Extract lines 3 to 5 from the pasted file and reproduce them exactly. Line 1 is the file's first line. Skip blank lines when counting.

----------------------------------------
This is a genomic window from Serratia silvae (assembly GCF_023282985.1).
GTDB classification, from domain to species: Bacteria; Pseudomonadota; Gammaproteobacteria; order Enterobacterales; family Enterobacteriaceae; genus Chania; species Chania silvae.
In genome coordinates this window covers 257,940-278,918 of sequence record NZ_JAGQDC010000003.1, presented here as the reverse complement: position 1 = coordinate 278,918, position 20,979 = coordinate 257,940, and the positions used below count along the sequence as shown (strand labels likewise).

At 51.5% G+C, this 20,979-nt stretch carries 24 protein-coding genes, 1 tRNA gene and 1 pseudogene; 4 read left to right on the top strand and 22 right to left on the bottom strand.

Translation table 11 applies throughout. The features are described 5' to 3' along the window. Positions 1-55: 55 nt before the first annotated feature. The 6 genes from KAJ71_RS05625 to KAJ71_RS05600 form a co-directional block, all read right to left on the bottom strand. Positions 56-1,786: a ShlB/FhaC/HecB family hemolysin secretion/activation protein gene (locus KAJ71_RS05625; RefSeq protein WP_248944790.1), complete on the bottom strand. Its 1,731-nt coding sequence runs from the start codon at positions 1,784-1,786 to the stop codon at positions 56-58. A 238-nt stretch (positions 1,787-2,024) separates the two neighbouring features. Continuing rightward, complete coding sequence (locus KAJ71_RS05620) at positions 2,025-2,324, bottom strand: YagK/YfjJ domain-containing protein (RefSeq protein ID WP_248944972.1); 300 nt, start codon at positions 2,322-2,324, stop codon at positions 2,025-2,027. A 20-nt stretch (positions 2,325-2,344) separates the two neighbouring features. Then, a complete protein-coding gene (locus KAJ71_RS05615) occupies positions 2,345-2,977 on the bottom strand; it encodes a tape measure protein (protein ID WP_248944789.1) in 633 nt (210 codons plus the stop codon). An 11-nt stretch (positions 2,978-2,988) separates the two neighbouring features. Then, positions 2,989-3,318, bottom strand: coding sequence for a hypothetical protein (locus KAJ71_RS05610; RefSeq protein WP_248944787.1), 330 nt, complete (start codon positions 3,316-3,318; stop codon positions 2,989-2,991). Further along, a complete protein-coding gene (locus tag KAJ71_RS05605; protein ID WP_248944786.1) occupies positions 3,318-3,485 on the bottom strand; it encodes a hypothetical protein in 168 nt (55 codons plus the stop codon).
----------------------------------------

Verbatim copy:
In genome coordinates this window covers 257,940-278,918 of sequence record NZ_JAGQDC010000003.1, presented here as the reverse complement: position 1 = coordinate 278,918, position 20,979 = coordinate 257,940, and the positions used below count along the sequence as shown (strand labels likewise).

At 51.5% G+C, this 20,979-nt stretch carries 24 protein-coding genes, 1 tRNA gene and 1 pseudogene; 4 read left to right on the top strand and 22 right to left on the bottom strand.

Translation table 11 applies throughout. The features are described 5' to 3' along the window. Positions 1-55: 55 nt before the first annotated feature. The 6 genes from KAJ71_RS05625 to KAJ71_RS05600 form a co-directional block, all read right to left on the bottom strand. Positions 56-1,786: a ShlB/FhaC/HecB family hemolysin secretion/activation protein gene (locus KAJ71_RS05625; RefSeq protein WP_248944790.1), complete on the bottom strand. Its 1,731-nt coding sequence runs from the start codon at positions 1,784-1,786 to the stop codon at positions 56-58. A 238-nt stretch (positions 1,787-2,024) separates the two neighbouring features. Continuing rightward, complete coding sequence (locus KAJ71_RS05620) at positions 2,025-2,324, bottom strand: YagK/YfjJ domain-containing protein (RefSeq protein ID WP_248944972.1); 300 nt, start codon at positions 2,322-2,324, stop codon at positions 2,025-2,027. A 20-nt stretch (positions 2,325-2,344) separates the two neighbouring features. Then, a complete protein-coding gene (locus KAJ71_RS05615) occupies positions 2,345-2,977 on the bottom strand; it encodes a tape measure protein (protein ID WP_248944789.1) in 633 nt (210 codons plus the stop codon). An 11-nt stretch (positions 2,978-2,988) separates the two neighbouring features. Then, positions 2,989-3,318, bottom strand: coding sequence for a hypothetical protein (locus KAJ71_RS05610; RefSeq protein WP_248944787.1), 330 nt, complete (start codon positions 3,316-3,318; stop codon positions 2,989-2,991). Further along, a complete protein-coding gene (locus tag KAJ71_RS05605; protein ID WP_248944786.1) occupies positions 3,318-3,485 on the bottom strand; it encodes a hypothetical protein in 168 nt (55 codons plus the stop codon).